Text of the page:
I like Rickie Fowler. He’s a crowd favorite, especially with kids. He’s one of the best pro golfers on the PGA Tour and in the world. Rickie also is a Christian who attends regularly the PGA Tour Bible Study. When he played in the Waste Management Phoenix Open last year, the next day I was eating breakfast in a restaurant with my son Michael and his family. Michael saw Rickie paying his bill at the checkout. So, I went over and met Rickie for the first time and told him I was a co-founder of the PGA Tour Bible Study. He was very cordial.
Today, after three rounds in the Honda Classic that is being played at the PGA National Champion Course at Palm Beach Gardens, Florida, Rickie Fowler has a four shot lead at 13 under par with a 197 total. Rickie bombed a drive on the par five 18th hole today over 340 yards without much roll that left him with only a seven iron to the green for his second shot. He hit it on the green for an easy two-putt birdie. These guys on the Tour hit the ball so far nowadays. Of course, the improvement in equipment contributes to it.
I like that golf course. I used to play there in the Senior PGA Championship on the Senior/Champions Tour. The course was designed by Jack Nicklaus. The 15th, 16th, and 17th holes are called “the bear trap” because of their difficulty and being named after Jack Nicklaus’ moniker “the Golden Bear.”Incidentally, the last time I played in the Senior PGA Championship, which was always at the PGA National, was the year 2000. I was paired with the Golden Bear and Tom Watson the last round and I beat them both. That didn’t happen much. The wind was blowing. I shot par 71 all three rounds, and that last round Jack shot 72, and Tom shot 73. I finished 10th.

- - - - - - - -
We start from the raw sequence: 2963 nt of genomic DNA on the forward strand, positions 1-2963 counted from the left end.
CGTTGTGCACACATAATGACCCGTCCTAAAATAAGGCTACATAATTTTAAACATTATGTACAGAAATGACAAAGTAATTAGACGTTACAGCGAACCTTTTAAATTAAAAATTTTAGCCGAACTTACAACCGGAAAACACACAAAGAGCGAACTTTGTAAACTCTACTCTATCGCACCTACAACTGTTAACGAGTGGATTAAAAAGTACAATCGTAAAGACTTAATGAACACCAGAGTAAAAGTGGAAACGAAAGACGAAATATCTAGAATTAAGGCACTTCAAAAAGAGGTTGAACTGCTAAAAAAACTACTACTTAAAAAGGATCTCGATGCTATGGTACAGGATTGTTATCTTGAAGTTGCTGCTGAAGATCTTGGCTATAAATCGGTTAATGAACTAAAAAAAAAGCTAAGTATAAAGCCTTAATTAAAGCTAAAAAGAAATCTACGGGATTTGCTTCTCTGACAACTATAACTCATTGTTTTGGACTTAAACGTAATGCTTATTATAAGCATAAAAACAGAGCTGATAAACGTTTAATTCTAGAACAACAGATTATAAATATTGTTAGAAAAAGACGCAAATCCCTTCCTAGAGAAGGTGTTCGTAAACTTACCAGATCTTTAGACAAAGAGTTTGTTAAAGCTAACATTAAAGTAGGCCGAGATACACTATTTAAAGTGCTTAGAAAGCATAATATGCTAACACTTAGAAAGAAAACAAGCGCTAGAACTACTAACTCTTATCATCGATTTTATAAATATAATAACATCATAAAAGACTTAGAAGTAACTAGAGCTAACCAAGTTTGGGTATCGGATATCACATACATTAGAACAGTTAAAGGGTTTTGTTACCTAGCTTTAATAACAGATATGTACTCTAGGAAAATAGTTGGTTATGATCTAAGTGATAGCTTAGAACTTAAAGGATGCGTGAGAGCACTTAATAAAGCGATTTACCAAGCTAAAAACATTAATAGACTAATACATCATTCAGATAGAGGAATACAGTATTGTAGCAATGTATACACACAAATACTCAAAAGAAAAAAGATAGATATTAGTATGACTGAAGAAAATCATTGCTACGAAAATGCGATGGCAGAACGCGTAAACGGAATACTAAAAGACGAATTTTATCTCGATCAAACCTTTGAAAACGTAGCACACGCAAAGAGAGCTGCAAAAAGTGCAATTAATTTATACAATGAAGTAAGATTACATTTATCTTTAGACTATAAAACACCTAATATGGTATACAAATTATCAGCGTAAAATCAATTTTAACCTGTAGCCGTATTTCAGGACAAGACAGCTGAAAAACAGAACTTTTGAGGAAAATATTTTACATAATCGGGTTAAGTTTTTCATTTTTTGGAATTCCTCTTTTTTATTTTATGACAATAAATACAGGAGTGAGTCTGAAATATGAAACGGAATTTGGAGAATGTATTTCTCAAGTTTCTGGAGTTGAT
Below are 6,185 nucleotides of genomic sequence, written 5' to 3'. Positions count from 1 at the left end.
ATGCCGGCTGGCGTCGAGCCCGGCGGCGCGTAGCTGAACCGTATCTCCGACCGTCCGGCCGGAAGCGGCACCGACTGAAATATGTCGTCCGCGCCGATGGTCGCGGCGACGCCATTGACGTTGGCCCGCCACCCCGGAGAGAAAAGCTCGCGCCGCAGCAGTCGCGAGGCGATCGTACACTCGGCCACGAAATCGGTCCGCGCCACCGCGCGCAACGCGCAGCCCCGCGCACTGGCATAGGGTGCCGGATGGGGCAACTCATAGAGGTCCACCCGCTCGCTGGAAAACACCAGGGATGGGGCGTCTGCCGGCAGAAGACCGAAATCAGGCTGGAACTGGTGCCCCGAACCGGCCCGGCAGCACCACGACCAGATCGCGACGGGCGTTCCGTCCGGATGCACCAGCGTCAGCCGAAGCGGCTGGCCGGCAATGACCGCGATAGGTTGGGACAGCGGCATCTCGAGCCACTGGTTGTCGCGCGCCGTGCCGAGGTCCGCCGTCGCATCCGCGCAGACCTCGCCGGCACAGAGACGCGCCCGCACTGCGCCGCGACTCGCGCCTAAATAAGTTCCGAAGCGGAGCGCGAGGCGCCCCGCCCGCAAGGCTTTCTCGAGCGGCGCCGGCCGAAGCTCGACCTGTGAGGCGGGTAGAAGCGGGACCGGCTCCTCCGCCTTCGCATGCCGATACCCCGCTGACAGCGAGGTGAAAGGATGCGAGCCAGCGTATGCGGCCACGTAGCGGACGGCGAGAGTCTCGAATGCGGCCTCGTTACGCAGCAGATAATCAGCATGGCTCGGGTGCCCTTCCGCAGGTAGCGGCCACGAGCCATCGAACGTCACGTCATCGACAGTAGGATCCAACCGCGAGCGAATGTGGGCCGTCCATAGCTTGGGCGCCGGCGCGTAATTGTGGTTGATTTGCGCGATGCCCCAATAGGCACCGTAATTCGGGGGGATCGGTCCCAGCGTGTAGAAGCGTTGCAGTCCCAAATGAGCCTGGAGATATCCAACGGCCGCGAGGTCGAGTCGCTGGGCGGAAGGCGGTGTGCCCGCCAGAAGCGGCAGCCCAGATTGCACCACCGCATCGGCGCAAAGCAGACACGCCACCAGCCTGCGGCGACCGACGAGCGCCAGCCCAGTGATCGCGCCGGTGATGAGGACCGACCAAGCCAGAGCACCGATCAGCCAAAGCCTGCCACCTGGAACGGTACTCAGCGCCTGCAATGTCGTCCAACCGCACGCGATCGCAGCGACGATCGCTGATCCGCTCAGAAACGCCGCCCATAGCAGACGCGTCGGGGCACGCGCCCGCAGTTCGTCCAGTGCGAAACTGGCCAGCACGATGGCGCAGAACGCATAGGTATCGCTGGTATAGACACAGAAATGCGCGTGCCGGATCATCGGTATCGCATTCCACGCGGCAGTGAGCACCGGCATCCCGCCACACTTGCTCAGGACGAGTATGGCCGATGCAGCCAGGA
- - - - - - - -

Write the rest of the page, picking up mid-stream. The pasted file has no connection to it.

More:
Today, Rickie Fowler was televised on the second hole. He had hit his drive off to the right of the fairway into the trees. His ball was lying on top of a bunch of pine needles. Under those conditions, a player is more susceptible to his feet slipping on the pine needles when he takes his swing. As Rickie was addressing the ball with an iron club in his hands, he pushed one foot in the pine needles backwards–between six inches and a foot–and he did the same with the other foot. Plus, he did it multiple times. In doing so, you could easily see he was moving pine needles backwards and thereby making an indentation in the pine needles for both feet. When you do that, you decrease the chance of your feet slipping on the pine needles when you swing. It is a clear infraction of the rules of golf that is called “building a stance.” Sorry, Rickie, but you should have been penalized.